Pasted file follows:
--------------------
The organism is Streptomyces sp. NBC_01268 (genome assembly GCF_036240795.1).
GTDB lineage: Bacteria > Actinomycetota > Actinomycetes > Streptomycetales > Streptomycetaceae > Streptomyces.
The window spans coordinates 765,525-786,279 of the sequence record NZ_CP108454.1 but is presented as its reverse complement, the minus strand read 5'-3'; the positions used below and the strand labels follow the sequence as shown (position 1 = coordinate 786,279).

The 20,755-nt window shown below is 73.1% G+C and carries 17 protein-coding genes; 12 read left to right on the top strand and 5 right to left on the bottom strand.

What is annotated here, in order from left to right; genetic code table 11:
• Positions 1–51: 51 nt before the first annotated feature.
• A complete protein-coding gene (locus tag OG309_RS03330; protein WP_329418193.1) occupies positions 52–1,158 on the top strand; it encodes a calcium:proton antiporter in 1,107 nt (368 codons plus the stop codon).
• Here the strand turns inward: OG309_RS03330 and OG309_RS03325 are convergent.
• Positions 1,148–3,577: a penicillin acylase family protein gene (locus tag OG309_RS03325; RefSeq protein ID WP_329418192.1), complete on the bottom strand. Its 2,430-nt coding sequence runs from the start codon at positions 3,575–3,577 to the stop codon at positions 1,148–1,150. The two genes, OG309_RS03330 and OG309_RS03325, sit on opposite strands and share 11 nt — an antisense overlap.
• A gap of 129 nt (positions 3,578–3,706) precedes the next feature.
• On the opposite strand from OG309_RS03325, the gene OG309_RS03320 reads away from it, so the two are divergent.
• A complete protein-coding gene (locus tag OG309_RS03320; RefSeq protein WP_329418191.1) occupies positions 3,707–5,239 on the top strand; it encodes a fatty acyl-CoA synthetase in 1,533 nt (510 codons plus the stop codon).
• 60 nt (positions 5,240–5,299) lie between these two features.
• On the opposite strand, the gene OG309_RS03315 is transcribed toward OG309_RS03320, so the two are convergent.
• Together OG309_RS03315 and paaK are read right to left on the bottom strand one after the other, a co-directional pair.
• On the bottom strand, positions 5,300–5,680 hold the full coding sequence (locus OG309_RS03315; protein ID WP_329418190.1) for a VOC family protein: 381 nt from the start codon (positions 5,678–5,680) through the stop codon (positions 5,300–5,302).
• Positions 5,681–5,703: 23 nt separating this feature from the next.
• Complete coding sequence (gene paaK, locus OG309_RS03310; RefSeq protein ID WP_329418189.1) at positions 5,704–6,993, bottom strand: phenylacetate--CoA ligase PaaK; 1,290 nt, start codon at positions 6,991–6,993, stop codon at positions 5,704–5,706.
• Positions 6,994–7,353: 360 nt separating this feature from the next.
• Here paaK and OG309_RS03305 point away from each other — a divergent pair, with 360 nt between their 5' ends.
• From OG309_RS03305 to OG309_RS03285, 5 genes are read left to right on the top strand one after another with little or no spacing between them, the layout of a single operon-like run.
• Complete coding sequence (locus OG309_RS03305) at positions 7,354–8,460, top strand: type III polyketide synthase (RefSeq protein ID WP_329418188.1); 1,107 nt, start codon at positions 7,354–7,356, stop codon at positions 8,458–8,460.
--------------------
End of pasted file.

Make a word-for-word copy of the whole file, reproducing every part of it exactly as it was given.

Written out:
The organism is Streptomyces sp. NBC_01268 (genome assembly GCF_036240795.1).
GTDB lineage: Bacteria > Actinomycetota > Actinomycetes > Streptomycetales > Streptomycetaceae > Streptomyces.
The window spans coordinates 765,525-786,279 of the sequence record NZ_CP108454.1 but is presented as its reverse complement, the minus strand read 5'-3'; the positions used below and the strand labels follow the sequence as shown (position 1 = coordinate 786,279).

The 20,755-nt window shown below is 73.1% G+C and carries 17 protein-coding genes; 12 read left to right on the top strand and 5 right to left on the bottom strand.

What is annotated here, in order from left to right; genetic code table 11:
• Positions 1–51: 51 nt before the first annotated feature.
• A complete protein-coding gene (locus tag OG309_RS03330; protein WP_329418193.1) occupies positions 52–1,158 on the top strand; it encodes a calcium:proton antiporter in 1,107 nt (368 codons plus the stop codon).
• Here the strand turns inward: OG309_RS03330 and OG309_RS03325 are convergent.
• Positions 1,148–3,577: a penicillin acylase family protein gene (locus tag OG309_RS03325; RefSeq protein ID WP_329418192.1), complete on the bottom strand. Its 2,430-nt coding sequence runs from the start codon at positions 3,575–3,577 to the stop codon at positions 1,148–1,150. The two genes, OG309_RS03330 and OG309_RS03325, sit on opposite strands and share 11 nt — an antisense overlap.
• A gap of 129 nt (positions 3,578–3,706) precedes the next feature.
• On the opposite strand from OG309_RS03325, the gene OG309_RS03320 reads away from it, so the two are divergent.
• A complete protein-coding gene (locus tag OG309_RS03320; RefSeq protein WP_329418191.1) occupies positions 3,707–5,239 on the top strand; it encodes a fatty acyl-CoA synthetase in 1,533 nt (510 codons plus the stop codon).
• 60 nt (positions 5,240–5,299) lie between these two features.
• On the opposite strand, the gene OG309_RS03315 is transcribed toward OG309_RS03320, so the two are convergent.
• Together OG309_RS03315 and paaK are read right to left on the bottom strand one after the other, a co-directional pair.
• On the bottom strand, positions 5,300–5,680 hold the full coding sequence (locus OG309_RS03315; protein ID WP_329418190.1) for a VOC family protein: 381 nt from the start codon (positions 5,678–5,680) through the stop codon (positions 5,300–5,302).
• Positions 5,681–5,703: 23 nt separating this feature from the next.
• Complete coding sequence (gene paaK, locus OG309_RS03310; RefSeq protein ID WP_329418189.1) at positions 5,704–6,993, bottom strand: phenylacetate--CoA ligase PaaK; 1,290 nt, start codon at positions 6,991–6,993, stop codon at positions 5,704–5,706.
• Positions 6,994–7,353: 360 nt separating this feature from the next.
• Here paaK and OG309_RS03305 point away from each other — a divergent pair, with 360 nt between their 5' ends.
• From OG309_RS03305 to OG309_RS03285, 5 genes are read left to right on the top strand one after another with little or no spacing between them, the layout of a single operon-like run.
• Complete coding sequence (locus OG309_RS03305) at positions 7,354–8,460, top strand: type III polyketide synthase (RefSeq protein ID WP_329418188.1); 1,107 nt, start codon at positions 7,354–7,356, stop codon at positions 8,458–8,460.